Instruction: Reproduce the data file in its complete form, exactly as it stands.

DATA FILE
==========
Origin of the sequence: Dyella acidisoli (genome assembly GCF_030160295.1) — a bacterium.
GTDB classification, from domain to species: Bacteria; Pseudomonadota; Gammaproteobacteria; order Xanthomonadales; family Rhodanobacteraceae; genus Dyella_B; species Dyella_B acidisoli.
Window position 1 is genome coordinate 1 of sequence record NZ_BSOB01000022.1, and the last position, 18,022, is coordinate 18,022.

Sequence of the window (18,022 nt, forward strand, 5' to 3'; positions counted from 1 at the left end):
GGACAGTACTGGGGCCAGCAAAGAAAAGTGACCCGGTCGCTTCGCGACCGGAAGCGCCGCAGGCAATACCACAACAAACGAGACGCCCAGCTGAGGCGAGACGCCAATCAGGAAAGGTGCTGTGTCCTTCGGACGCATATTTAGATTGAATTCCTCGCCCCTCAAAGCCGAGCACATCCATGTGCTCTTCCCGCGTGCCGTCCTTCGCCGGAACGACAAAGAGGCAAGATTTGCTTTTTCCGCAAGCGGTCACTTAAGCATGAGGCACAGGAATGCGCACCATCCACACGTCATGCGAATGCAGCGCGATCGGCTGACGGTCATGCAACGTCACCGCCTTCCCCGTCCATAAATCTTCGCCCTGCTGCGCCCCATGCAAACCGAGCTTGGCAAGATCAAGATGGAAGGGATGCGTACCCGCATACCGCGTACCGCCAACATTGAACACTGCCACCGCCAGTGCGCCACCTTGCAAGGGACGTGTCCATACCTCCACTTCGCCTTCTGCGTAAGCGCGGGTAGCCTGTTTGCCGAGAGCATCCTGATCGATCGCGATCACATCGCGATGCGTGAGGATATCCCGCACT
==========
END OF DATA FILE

Origin of the sequence: Dyella acidisoli (genome assembly GCF_030160295.1) — a bacterium.
GTDB classification, from domain to species: Bacteria; Pseudomonadota; Gammaproteobacteria; order Xanthomonadales; family Rhodanobacteraceae; genus Dyella_B; species Dyella_B acidisoli.
Window position 1 is genome coordinate 1 of sequence record NZ_BSOB01000022.1, and the last position, 18,022, is coordinate 18,022.

Sequence of the window (18,022 nt, forward strand, 5' to 3'; positions counted from 1 at the left end):
GGACAGTACTGGGGCCAGCAAAGAAAAGTGACCCGGTCGCTTCGCGACCGGAAGCGCCGCAGGCAATACCACAACAAACGAGACGCCCAGCTGAGGCGAGACGCCAATCAGGAAAGGTGCTGTGTCCTTCGGACGCATATTTAGATTGAATTCCTCGCCCCTCAAAGCCGAGCACATCCATGTGCTCTTCCCGCGTGCCGTCCTTCGCCGGAACGACAAAGAGGCAAGATTTGCTTTTTCCGCAAGCGGTCACTTAAGCATGAGGCACAGGAATGCGCACCATCCACACGTCATGCGAATGCAGCGCGATCGGCTGACGGTCATGCAACGTCACCGCCTTCCCCGTCCATAAATCTTCGCCCTGCTGCGCCCCATGCAAACCGAGCTTGGCAAGATCAAGATGGAAGGGATGCGTACCCGCATACCGCGTACCGCCAACATTGAACACTGCCACCGCCAGTGCGCCACCTTGCAAGGGACGTGTCCATACCTCCACTTCGCCTTCTGCGTAAGCGCGGGTAGCCTGTTTGCCGAGAGCATCCTGATCGATCGCGATCACATCGCGATGCGTGAGGATATCCCGCACT